Anyway humans and cats have lived together for millenia- any birds that haven't made the evolutionary adjustment necessary to live with that partnership are loooong extinct.
Humans and cats made a deal a long time ago. Part of that deal involved giving cats their space.

Ann Althouse said...

Harkennodog: It seems there are two ways to love animals. The pet-way where you love them because they love you. And the other way, where you respect their animal nature and give them their space. Why should an animal care about us? The whale will never love you, nor the giraffe. I think it is a basic point of morality to love the creatures who cannot love you.

leeontheroad said...

Ann, my response to your tort or property law question is here. I know that risks flogging my blog; the post is long.

Kirk Parker said...

Ann,

Cats are very efficient hunters operating in an ecosystem without predators.

That's where the dogs come in.

Josh Jasper said...

Bruce makes the point that he didn't sue after a dog attack. Well, presumably, he wasn't hurt too badly, nor did he suffer damage to his property. Or he might have, but chose to suck it up.

Here's what I don't understand, though. If the neighbor had been a buisness owner with faulty machinery, that had been known to be faulty for some time, I'd guess that he'd be OK with a lawsuit. I could be wrong, but if I am, I'd think that few people would find his view sensible.

One dosen't suck it up if one has a serious accident, physical or property damaging. The point of suing is to recover damages, *and* to teach a lesson. As a member of society, you've got a responsibility to teach those lessons, and enforce safety. It's not a responsibility you must obey, but you ought to.

Harkonnendog said...

"Ann,
Cats are very efficient hunters operating in an ecosystem without predators.
That's where the dogs come in."

Lol!
Ann
"The pet-way where you love them because they love you. And the other way, where you respect their animal nature and give them their space."
Okay... but what if I love an animal because it loves me AND I want to give them their space? Because keeping my cat indoors is NOT giving it its space, and neither, arguably, is keeping a songbird safe by removing cats from the area. I mean we already remove the feral cats and dogs.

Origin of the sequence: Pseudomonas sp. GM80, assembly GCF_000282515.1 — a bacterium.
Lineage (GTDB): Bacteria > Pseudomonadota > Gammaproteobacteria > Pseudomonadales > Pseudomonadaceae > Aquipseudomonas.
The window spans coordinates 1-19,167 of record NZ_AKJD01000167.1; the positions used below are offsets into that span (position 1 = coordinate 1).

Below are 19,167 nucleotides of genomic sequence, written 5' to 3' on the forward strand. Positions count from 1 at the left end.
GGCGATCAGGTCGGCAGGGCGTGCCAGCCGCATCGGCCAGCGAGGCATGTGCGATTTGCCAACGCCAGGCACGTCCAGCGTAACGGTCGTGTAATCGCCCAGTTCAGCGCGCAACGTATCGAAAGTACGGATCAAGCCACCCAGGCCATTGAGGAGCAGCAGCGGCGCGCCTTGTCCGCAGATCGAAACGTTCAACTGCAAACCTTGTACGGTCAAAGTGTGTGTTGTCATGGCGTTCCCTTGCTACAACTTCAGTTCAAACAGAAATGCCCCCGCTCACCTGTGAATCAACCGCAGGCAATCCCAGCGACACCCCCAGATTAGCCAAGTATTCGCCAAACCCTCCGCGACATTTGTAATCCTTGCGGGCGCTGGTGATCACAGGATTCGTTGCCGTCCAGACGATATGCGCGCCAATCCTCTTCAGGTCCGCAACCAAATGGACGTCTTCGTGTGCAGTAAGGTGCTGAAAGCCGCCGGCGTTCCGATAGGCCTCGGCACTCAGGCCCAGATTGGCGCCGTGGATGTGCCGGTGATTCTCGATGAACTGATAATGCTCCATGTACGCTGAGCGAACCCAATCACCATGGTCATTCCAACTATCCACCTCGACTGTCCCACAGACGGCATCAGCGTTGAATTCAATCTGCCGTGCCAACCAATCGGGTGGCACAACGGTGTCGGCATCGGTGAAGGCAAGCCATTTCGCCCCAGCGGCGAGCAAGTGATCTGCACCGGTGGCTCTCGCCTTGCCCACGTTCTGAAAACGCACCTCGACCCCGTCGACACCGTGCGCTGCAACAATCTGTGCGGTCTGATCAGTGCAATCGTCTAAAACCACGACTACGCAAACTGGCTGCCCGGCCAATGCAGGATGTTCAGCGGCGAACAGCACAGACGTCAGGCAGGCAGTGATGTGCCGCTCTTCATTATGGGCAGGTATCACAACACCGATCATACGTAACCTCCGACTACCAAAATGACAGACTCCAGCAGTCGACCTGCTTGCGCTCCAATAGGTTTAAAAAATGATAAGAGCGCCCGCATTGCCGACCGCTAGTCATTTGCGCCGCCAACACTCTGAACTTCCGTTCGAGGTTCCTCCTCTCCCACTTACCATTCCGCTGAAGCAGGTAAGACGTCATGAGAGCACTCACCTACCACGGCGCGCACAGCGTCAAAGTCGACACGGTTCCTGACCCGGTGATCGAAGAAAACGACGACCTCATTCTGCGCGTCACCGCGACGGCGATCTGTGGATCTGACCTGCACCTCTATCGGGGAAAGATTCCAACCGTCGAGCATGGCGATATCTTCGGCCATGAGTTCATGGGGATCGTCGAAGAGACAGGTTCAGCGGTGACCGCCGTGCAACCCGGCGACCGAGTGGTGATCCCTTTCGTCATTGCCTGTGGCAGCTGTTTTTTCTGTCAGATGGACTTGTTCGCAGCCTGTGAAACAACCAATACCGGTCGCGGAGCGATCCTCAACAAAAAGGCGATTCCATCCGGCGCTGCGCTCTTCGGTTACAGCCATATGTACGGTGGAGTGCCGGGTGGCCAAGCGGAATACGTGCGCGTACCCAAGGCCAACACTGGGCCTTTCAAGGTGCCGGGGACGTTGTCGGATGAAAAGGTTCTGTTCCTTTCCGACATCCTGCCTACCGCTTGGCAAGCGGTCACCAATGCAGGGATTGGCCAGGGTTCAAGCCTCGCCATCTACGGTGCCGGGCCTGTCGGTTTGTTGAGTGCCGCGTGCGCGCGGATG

Cheers!

Ann Althouse said...
This comment has been removed by a blog administrator.
Ann Althouse said...

Harkennodog: It's not properly your cat's space out there. Your cat is an alien invader, and your desire to put its interests ahead of the interests of the animals that belong in the ecosystem is an extension of your own self-interest -- which you should rise above.

Harkonnendog said...

Ann, I live on Kauai and I can tell you that the songbirds near my neighborhood are ALL non-indigenous. They were all brought here by people, just like my cat was. And like I said earlier, if these animals want to live near humans they need to adopt to humans and humans come with pets. And in fact the birds being complained about already have adopted, or people wouldn't have heard them often enough to miss them.
The status quo is that humans come with cats- birds need to be on the look out. This talk of catless eco-systems near humans makes no sense. It has never been that way.

Anyway cats cull the weak and old songbirds much like wolves take out the caribou that can no longer make the cut. I imagine human houses and roads and stores et cetera are responsible for many more deaths then songbird muching felines.

Then you've got the law of unintended consequences- without cat predation these birds may end up causing a Hitchcockian proportion disaster. Think about that, and shudder.

The road to hell is paved with good intentions, and the broken dreams of kittys forced not to hunt.

Ann Althouse said...

What's replacing songbirds are crows. Ever seen a cat kill one of those?

The natural predators to cats are dangerous to human beings. You can't just let dogs out after the cats, because they'll hurt children.

Meade said...

Unfortunately, around here, the only natural predator of cats is cars. What's left is, well, left. And that's where the crows come in.

Harkonnendog said...

I don't think I've ever seen a crow, much less seen my cat kill one. I don't think there are any crows on Kauai. I'm coming from a whole 'nother perspective here, I guess.

Maybe if you shoot the crows the song birds will return?

Cheers!

Meade said...

"That is one of the contradictions of my life," she said. " I don't really approve of what I've done, but the beauty takes my breath away."

"I think they're beautiful," Dr. McDaniel added, but "I'll watch them on the nature channel."

Pissed Off Hillbilly said...

Just do what we do in West Virginia.
Cat or dog, if it's running loose, it's fair game.
Shoot it.

Did you ever notice that the people who let their pets run loose, scream the loudest when their pets are hit by cars or otherwise killed?